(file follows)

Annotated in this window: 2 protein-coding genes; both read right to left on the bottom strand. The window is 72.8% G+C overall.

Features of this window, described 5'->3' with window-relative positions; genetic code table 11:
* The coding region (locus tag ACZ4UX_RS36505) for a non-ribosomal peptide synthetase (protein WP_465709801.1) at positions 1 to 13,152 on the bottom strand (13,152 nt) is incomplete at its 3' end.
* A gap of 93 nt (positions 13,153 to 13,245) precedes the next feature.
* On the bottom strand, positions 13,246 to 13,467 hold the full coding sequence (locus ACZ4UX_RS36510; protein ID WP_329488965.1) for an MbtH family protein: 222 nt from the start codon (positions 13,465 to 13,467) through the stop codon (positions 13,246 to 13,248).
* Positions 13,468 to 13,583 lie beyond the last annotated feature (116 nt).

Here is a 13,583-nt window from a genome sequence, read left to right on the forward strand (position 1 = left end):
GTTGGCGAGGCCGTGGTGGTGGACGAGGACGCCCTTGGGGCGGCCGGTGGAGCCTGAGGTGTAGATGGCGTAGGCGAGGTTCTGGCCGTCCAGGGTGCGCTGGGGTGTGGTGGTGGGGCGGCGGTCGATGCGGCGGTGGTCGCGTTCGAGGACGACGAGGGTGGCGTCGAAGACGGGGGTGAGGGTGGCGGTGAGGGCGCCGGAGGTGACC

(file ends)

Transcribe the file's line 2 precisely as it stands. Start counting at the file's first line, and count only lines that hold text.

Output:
Features of this window, described 5'->3' with window-relative positions; genetic code table 11: